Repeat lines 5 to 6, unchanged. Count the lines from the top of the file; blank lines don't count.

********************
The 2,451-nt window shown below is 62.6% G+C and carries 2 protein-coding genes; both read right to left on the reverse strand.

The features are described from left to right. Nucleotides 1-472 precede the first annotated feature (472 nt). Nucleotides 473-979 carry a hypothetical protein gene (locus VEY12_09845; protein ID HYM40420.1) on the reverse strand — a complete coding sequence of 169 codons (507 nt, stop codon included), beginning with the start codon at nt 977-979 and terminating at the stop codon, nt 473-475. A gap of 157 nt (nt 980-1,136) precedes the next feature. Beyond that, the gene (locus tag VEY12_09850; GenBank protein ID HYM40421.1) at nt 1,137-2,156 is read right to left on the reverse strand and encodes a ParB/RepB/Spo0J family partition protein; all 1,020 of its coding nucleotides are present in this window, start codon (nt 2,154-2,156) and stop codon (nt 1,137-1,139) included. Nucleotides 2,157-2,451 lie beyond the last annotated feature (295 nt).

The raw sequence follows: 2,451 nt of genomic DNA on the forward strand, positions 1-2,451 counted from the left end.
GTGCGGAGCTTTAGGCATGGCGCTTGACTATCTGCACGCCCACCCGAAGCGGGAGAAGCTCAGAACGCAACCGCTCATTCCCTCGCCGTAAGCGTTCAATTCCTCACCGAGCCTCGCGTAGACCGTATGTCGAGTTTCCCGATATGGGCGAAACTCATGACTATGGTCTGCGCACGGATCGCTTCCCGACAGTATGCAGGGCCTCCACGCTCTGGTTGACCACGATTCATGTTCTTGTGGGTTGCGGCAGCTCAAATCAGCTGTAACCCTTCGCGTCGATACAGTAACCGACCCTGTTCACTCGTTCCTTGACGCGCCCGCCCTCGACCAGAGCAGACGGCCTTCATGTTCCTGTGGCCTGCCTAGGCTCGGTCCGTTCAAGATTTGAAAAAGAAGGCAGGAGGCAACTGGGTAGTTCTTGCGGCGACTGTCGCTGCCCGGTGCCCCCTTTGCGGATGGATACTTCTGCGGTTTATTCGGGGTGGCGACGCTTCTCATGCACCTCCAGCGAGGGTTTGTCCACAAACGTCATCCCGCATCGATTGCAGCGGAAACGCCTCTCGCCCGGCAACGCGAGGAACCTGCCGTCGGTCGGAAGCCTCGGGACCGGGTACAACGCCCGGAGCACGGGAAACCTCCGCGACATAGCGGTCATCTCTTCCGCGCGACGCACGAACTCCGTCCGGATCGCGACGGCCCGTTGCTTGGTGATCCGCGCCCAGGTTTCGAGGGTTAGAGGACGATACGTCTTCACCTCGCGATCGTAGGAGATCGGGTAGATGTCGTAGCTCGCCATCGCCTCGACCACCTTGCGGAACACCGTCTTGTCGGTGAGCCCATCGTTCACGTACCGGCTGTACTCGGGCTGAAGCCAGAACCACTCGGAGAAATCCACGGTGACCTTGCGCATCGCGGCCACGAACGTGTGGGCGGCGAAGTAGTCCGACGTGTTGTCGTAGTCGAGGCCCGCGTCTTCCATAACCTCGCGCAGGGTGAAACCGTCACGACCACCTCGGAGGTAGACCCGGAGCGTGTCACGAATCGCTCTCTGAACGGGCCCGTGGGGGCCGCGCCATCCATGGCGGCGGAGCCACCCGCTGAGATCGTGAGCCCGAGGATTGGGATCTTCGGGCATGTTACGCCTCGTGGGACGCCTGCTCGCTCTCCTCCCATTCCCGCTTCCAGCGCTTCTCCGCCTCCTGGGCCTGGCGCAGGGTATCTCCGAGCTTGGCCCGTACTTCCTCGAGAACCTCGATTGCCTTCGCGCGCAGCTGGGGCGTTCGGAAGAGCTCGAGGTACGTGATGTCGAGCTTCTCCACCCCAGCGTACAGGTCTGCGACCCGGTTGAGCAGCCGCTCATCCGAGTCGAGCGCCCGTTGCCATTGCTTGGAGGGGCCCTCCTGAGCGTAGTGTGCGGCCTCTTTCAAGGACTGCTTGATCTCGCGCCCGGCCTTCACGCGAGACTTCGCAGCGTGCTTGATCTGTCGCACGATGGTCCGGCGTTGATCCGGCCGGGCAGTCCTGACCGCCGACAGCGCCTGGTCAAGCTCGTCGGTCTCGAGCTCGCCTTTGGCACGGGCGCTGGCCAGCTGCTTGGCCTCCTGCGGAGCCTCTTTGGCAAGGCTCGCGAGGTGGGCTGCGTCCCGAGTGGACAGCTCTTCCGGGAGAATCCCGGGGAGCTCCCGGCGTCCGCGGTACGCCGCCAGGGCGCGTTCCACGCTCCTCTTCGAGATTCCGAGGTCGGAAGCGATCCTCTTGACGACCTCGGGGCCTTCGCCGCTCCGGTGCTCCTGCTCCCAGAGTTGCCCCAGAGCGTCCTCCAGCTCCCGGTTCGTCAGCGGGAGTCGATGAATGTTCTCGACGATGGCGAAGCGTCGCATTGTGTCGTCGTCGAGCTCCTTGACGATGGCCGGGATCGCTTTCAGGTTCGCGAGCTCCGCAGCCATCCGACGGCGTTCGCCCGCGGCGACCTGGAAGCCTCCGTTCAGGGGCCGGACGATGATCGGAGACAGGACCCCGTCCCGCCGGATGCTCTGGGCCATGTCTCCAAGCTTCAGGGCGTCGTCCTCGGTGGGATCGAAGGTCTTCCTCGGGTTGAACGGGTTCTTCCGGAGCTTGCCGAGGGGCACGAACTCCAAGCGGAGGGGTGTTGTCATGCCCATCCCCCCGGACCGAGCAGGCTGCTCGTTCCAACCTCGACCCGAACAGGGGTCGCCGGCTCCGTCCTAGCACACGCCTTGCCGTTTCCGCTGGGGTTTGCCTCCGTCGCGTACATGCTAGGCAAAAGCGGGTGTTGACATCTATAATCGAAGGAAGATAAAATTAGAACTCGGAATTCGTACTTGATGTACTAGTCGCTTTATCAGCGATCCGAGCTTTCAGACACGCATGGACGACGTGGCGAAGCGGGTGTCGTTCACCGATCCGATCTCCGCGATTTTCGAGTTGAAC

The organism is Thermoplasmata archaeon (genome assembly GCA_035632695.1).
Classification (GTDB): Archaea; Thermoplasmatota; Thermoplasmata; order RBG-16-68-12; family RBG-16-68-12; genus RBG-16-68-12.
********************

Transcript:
The organism is Thermoplasmata archaeon (genome assembly GCA_035632695.1).
Classification (GTDB): Archaea; Thermoplasmatota; Thermoplasmata; order RBG-16-68-12; family RBG-16-68-12; genus RBG-16-68-12.